RNA - The country remains on high alert in the aftermath of a string of bombings that claimed the lives of more than 250 people on the Easter.
Sirisena said Friday that police were looking for no less than 140 Daesh sympathizers, adding some Sri Lankan youths had been involved with the terror group since 2013.
Almost 10,000 soldiers were being deployed across the Southeast Asian country to carry out searches and provide security for religious centers, the military said on Friday.
Sri Lanka and the world were shocked on Easter Sunday after eight apparently coordinated blasts hit churches and luxury hotels in the capital, Colombo, and the cities of Negombo and Batticaloa.
The government, which has blamed a small group known as the Nations Thawahid Jaman (NTJ) for the attacks, has so far detained at least 76 people.
The NTJ has yet to claim responsibility for the bombings. Instead, Daesh has released footage of eight men whom it said had carried out the attacks five days ago.
The response of Sri Lanka’s security apparatus to the attacks was quickly questioned after reports stated earlier this week that intelligence officials had been alerted about potential bombings weeks before the attacks on Sunday.
Sri Lanka’s own police chief had also warned of a security threat against churches and the Indian high commission in Colombo 10 days before the attacks.
The questionable performance has prompted Sirisena to ask the police chief and the defense secretary to resign. On Tuesday, he pledged to "completely restructure the police and security forces in the coming weeks."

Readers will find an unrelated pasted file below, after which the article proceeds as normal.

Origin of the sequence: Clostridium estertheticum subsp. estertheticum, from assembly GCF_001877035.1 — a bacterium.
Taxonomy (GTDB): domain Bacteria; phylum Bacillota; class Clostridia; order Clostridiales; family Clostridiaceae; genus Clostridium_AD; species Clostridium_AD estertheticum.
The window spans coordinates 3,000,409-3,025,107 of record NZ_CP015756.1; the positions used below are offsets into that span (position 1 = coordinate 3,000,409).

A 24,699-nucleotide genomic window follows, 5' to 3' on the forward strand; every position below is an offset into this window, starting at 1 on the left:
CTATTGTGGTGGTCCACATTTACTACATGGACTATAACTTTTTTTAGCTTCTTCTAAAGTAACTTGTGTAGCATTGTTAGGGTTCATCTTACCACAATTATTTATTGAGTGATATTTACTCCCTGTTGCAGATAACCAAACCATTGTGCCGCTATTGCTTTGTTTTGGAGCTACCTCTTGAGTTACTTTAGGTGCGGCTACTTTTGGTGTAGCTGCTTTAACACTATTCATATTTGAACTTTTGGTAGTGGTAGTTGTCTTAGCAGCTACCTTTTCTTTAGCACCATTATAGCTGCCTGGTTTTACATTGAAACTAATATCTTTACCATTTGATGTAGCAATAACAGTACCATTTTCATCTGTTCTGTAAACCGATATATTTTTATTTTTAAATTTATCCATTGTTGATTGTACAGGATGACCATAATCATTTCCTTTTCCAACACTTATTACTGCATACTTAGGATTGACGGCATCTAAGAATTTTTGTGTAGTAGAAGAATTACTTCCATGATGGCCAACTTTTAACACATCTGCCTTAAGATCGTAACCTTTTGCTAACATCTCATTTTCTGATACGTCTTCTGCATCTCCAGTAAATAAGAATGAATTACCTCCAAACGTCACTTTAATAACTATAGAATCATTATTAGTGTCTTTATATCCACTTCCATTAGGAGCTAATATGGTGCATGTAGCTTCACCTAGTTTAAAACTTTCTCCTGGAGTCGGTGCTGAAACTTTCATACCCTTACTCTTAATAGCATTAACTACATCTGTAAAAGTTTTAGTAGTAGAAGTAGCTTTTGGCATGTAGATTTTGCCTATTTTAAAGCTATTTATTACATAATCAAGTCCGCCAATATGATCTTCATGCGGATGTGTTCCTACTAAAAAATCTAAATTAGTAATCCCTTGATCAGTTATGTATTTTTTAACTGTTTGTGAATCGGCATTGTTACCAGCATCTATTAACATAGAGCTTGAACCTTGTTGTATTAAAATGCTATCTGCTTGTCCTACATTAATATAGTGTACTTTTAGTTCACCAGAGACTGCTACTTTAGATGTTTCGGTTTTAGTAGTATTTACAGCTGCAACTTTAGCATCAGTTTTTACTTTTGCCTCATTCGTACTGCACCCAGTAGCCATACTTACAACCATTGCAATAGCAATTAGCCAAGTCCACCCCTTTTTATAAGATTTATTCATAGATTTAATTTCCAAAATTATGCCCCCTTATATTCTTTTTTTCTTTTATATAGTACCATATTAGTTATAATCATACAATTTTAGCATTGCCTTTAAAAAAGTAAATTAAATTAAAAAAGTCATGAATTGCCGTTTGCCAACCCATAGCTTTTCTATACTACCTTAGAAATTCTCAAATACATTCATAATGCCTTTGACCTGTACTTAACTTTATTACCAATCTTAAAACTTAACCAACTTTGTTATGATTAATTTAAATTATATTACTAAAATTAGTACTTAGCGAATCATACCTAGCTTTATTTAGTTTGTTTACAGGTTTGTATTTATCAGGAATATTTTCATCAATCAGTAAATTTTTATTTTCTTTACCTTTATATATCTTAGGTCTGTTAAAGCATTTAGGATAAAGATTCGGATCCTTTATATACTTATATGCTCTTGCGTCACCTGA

The Sri Lankan head of state said Friday that top defense and police chiefs had not shared information with him about the attacks.
He further accused Prime Minister Ranil Wickremesinghe’s government of weakening the intelligence system by focusing on the prosecution of military officers over alleged war crimes during a decade-long civil war between the so-called Tamil Tigers and the government.
The civil war ended in 2009 with an estimated 100,000 deaths.
The prime minister, who said earlier that neither he nor his cabinet ministers were informed about the warnings, blamed the attacks on a "breakdown of communication."
According to government sources, opposing factions aligned to the prime minister and the president often refuse to communicate with each other and blame any setbacks on their opponents.
The major lapse in intelligence sharing has sparked a feud between the prime minister and the president, who have been engaged in an intense animosity that led to a constitutional crisis last year.
Muslim community urged to avoid Friday prayers
Muslims in the country, who form a tenth of the population, have been warned to pray at home and avoid attending mosques or churches on Friday.
The All Ceylon Jamiyathul Ullama, Sri Lanka's main Islamic religious body, issued the warning on Friday after the State Intelligence Services warned of possible car bomb attacks.
Many, however, attended their prayers at mosques across the country.
At least 700 refugees from a persecuted Islamic sect are in hiding after fleeing their homes in the Sri Lankan port city of Negombo, British daily the Guardian reported.
"A group of around 500 Muslims are being sheltered in one city, which the Guardian is not naming," the paper said.
There was a significant police presence outside their location and dozens of locals were protesting, calling for the group to be removed from the area, it added.
Cardinal Malcolm Ranjith also appealed to priests not to conduct mass at churches until further notice, saying, "security is important.”
Several governments issued travel warnings to their citizens on Thursday. The US, Britain, Australia, Turkey, India, China, Denmark, Netherlands and Portugal called on their nationals to avoid Sri Lanka unless it was absolutely necessary because there could be more attacks.